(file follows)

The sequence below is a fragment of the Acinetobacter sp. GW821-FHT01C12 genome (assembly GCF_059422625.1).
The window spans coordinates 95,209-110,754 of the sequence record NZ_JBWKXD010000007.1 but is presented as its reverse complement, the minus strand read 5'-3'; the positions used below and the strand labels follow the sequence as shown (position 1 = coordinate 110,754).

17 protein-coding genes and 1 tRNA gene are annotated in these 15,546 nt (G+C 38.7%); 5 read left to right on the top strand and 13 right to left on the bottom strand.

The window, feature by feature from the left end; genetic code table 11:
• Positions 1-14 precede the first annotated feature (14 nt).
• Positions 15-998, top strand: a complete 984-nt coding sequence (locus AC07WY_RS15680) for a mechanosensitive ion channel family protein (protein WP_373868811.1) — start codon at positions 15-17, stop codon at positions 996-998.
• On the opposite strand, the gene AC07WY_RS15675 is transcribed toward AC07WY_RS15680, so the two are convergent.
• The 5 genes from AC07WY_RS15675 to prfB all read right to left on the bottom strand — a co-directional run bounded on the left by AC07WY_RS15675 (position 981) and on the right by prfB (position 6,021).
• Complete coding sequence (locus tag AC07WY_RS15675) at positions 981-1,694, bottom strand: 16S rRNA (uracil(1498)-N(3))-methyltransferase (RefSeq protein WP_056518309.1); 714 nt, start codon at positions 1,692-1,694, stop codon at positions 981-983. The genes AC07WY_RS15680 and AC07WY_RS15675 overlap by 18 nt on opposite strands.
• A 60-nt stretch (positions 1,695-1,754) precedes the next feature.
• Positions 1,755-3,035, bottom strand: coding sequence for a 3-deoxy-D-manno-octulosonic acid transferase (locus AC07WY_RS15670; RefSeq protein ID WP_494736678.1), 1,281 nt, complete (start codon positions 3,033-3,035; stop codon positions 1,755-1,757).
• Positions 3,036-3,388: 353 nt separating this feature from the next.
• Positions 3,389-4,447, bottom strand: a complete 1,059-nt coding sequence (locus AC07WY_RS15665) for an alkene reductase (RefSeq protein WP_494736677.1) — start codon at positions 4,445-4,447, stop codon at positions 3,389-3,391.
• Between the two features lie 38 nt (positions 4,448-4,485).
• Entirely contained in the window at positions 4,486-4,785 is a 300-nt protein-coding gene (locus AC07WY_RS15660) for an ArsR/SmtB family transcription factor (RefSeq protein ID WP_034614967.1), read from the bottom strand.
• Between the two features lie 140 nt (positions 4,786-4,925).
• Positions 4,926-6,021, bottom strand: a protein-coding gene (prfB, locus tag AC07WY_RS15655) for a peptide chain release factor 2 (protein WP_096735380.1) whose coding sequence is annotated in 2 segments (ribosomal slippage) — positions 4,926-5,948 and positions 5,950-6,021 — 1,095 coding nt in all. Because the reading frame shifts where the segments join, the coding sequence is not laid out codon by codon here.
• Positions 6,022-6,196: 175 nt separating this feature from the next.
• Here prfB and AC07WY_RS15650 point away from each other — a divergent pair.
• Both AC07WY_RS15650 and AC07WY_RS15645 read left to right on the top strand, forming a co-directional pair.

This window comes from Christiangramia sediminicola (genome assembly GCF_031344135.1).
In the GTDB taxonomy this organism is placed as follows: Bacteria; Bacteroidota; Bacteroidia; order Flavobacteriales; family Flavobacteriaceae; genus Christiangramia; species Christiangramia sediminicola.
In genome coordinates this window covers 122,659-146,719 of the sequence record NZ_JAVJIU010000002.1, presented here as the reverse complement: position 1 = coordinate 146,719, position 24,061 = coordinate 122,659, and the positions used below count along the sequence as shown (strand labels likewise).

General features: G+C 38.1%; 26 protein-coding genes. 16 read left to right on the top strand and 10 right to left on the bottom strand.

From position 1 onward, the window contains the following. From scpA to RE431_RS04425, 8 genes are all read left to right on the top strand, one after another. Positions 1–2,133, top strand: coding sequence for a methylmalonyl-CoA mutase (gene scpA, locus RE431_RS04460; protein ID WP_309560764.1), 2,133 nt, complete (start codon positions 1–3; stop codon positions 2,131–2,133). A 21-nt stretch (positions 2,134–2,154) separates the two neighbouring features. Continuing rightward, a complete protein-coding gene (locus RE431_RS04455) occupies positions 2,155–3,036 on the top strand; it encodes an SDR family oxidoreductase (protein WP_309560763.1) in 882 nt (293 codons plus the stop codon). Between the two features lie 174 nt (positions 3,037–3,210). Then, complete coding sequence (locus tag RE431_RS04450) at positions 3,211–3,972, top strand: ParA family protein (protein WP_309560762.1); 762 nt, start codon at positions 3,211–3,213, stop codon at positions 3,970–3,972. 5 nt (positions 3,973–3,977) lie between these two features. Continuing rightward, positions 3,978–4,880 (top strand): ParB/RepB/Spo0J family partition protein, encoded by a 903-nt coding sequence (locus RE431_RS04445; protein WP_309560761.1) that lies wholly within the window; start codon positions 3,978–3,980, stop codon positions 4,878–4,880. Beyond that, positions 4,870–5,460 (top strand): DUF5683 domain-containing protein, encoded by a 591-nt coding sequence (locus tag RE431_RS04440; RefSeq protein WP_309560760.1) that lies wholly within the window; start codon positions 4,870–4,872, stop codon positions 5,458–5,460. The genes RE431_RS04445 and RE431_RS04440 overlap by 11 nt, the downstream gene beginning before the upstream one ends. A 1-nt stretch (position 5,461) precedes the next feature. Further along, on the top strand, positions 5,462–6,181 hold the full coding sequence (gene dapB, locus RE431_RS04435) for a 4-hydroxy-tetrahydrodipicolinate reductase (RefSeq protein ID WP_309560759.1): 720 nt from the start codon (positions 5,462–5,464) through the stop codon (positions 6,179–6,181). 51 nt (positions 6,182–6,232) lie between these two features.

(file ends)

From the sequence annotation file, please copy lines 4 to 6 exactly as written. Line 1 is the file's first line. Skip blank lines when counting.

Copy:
The window, feature by feature from the left end; genetic code table 11:
• Positions 1-14 precede the first annotated feature (14 nt).
• Positions 15-998, top strand: a complete 984-nt coding sequence (locus AC07WY_RS15680) for a mechanosensitive ion channel family protein (protein WP_373868811.1) — start codon at positions 15-17, stop codon at positions 996-998.